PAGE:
Attending your local festive club contest is a highlight for any match angler. In fact, they become something of an annual ritual. That’s especially true of the Tiverton club’s Christmas match, which has a big entry pool, lots of prizes and an unpredictable venue- in other words all the ingredients for something a bit special.
I’ve fished it for several years running now and it always brings a keen sense of anticipation. As often as not, though, it can be a bit like the New Year’s Eve of the match calendar… you get all excited and then it steadily fizzles out when you draw a mediocre peg. But could this be the year to beat my best finish of third?
This year, I was also crossing my fingers for Adam Aplin, my fishing buddy who had taken the plunge to attend his first ever match. 64 anglers were on the list for a typically excellent turnout and the omens looked good, with a dry, mild day in store.
Adam drew peg 13, just a little further on from the fancied early pegs. Meanwhile I drew 34, just past Tidcombe Bridge. Harrummph. The bend swims can be excellent, but the straight beyond is always difficult- and the consensus was that anything near the kilo mark in my section would be a good result. My swim looked poor but there’s always hope, I guess. And I tend to believe virtually every swim on the canal has two things present somewhere: a jack pike and a dog turd. When you spend five hours trying to attract silver fish and possess size 14 feet, both are somewhat hard to avoid.
The start was of the match was dire. I tried a whip line at 4m, as well as a punched bread line down the middle and a chopped worm line on either bank. Alarmingly, the whip rig didn’t find a bite in the first hour, while my first bite down the track took a full 35 minutes.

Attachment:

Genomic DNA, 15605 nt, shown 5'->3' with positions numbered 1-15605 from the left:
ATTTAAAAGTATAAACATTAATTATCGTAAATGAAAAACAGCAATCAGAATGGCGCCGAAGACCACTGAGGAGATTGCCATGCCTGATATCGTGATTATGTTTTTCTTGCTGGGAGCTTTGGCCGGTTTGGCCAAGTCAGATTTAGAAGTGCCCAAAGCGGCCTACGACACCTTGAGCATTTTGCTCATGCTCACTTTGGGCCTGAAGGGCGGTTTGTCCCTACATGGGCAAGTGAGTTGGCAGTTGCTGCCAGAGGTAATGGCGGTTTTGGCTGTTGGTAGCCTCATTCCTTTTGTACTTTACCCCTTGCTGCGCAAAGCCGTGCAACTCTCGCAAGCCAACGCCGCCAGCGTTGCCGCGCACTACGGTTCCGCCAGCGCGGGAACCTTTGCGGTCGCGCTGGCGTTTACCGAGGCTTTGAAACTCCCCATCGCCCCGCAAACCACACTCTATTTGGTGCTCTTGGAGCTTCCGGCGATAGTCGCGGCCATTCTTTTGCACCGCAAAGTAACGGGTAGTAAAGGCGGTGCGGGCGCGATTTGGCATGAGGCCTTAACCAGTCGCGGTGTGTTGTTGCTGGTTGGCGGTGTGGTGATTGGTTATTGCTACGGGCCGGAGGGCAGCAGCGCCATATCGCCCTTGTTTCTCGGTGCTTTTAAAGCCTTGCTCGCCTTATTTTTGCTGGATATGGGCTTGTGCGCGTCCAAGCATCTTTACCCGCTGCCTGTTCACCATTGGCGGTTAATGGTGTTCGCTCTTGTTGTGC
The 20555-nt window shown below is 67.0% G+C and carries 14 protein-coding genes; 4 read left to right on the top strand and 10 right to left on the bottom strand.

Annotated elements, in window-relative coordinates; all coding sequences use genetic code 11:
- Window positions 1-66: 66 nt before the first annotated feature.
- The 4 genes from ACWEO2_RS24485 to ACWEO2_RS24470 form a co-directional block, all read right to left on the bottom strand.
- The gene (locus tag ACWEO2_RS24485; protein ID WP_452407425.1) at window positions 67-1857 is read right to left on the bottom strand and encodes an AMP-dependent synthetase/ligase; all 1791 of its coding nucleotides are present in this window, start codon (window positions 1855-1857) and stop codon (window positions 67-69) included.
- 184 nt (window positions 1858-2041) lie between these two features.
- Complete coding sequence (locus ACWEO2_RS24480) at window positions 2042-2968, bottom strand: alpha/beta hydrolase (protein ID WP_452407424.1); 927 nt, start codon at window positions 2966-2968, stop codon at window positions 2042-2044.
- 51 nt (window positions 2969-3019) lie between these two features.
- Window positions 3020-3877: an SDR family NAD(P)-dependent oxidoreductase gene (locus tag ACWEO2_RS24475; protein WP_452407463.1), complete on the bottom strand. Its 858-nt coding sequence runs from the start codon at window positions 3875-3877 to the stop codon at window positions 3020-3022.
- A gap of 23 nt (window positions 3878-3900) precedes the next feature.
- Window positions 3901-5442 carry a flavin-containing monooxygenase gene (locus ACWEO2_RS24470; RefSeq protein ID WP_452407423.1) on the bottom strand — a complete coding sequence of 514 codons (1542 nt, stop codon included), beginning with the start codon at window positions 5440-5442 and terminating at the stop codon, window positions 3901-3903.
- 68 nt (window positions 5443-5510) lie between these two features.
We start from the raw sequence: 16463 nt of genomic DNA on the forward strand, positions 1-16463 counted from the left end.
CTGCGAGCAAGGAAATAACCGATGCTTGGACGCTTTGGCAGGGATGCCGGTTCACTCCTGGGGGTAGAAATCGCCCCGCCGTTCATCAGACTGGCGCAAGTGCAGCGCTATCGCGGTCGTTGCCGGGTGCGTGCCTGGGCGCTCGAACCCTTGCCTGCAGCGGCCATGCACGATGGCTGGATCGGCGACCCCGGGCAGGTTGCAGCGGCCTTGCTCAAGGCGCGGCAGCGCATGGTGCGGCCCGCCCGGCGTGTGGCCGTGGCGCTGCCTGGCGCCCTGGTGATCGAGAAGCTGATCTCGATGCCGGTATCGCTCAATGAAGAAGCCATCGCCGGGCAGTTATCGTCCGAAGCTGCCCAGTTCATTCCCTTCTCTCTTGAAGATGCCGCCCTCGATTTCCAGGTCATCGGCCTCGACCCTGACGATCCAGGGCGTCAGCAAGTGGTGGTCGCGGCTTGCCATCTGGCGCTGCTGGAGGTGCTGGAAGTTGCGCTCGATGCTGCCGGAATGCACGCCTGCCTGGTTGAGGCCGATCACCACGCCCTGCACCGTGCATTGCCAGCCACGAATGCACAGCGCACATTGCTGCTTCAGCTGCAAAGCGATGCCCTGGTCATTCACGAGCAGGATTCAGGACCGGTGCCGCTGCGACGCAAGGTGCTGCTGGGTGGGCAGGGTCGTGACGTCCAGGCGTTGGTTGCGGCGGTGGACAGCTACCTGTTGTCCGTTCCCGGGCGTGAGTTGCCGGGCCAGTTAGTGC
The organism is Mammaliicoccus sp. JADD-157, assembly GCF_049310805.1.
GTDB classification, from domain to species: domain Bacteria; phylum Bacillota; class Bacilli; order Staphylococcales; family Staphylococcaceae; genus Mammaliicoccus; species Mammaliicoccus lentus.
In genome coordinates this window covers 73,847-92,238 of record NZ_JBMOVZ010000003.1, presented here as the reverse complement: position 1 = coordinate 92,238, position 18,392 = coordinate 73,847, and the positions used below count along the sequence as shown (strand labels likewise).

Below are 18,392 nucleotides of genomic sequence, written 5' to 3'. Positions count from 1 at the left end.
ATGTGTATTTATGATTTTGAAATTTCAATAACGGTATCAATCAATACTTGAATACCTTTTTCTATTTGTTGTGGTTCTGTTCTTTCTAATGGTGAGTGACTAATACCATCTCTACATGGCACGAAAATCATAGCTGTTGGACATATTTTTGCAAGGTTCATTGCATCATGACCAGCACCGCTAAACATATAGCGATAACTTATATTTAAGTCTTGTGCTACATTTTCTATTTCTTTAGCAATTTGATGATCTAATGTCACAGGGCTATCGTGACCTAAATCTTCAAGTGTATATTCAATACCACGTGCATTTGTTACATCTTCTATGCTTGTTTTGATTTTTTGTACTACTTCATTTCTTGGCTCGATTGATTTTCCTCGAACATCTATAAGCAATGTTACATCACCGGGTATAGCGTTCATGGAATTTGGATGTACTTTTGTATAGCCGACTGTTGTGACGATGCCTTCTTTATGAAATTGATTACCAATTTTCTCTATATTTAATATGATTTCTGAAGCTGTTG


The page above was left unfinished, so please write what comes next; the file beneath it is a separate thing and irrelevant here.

With no second bite in sight, it was a case of no further messing and onto the worm lines. Nothing on these either. In spite of the total lack of response, though, I kept just a tiny pinch of bread going in close in and down the middle. After an hour I had a couple of small roach on the whip… then nothing. The worm lines were topped up, too, albeit with tiny helpings of chopped worm and pinkie. This was not going to plan at all- and poor old Simon Maunder (pictured here) had yet to get a bite! With the going so slow, I was glad of his company all the same.
Back down the track I tried again, this time with a lighter rig and a size 20 hook. Immediately I hooked a skimmer of about 4oz… which came off just as I reached for the net. Piss poor luck, but would the swim now wake up? In a word, no- nothing on the deck, nothing off it. Nothing on the worm lines. It felt like it would be a long match- and nobody either side seemed to be getting much, other than a good skimmer netted three or four pegs along.
It became a real scratching game, as I started two new chop lines to cover every base and try and winkle something out. And on about two and a half hours the gods took pity as I landed a small perch and then a very welcome jack pike of about 10 oz took off on the far bank line! With the lacklustre first half this put me second in section.